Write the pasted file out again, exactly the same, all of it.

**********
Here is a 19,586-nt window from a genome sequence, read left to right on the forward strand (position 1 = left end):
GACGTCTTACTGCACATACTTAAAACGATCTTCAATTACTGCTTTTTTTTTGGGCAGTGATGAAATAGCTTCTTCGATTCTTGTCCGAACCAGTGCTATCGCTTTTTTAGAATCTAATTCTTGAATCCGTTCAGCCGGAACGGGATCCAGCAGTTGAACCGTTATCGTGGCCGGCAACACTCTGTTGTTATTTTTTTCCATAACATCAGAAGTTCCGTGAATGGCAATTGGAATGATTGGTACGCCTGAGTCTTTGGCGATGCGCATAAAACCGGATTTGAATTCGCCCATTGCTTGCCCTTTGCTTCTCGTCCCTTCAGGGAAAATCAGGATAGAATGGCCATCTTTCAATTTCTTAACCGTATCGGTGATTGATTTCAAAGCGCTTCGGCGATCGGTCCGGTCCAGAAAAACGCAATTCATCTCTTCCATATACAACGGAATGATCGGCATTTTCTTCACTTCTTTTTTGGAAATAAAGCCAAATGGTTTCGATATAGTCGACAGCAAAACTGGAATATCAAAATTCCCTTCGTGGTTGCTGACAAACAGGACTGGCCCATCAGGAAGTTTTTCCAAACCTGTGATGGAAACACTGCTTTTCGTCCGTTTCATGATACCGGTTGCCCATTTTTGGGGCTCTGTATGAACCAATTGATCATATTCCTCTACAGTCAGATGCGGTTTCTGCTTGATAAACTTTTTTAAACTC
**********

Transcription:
Here is a 19,586-nt window from a genome sequence, read left to right on the forward strand (position 1 = left end):
GACGTCTTACTGCACATACTTAAAACGATCTTCAATTACTGCTTTTTTTTTGGGCAGTGATGAAATAGCTTCTTCGATTCTTGTCCGAACCAGTGCTATCGCTTTTTTAGAATCTAATTCTTGAATCCGTTCAGCCGGAACGGGATCCAGCAGTTGAACCGTTATCGTGGCCGGCAACACTCTGTTGTTATTTTTTTCCATAACATCAGAAGTTCCGTGAATGGCAATTGGAATGATTGGTACGCCTGAGTCTTTGGCGATGCGCATAAAACCGGATTTGAATTCGCCCATTGCTTGCCCTTTGCTTCTCGTCCCTTCAGGGAAAATCAGGATAGAATGGCCATCTTTCAATTTCTTAACCGTATCGGTGATTGATTTCAAAGCGCTTCGGCGATCGGTCCGGTCCAGAAAAACGCAATTCATCTCTTCCATATACAACGGAATGATCGGCATTTTCTTCACTTCTTTTTTGGAAATAAAGCCAAATGGTTTCGATATAGTCGACAGCAAAACTGGAATATCAAAATTCCCTTCGTGGTTGCTGACAAACAGGACTGGCCCATCAGGAAGTTTTTCCAAACCTGTGATGGAAACACTGCTTTTCGTCCGTTTCATGATACCGGTTGCCCATTTTTGGGGCTCTGTATGAACCAATTGATCATATTCCTCTACAGTCAGATGCGGTTTCTGCTTGATAAACTTTTTTAAACTC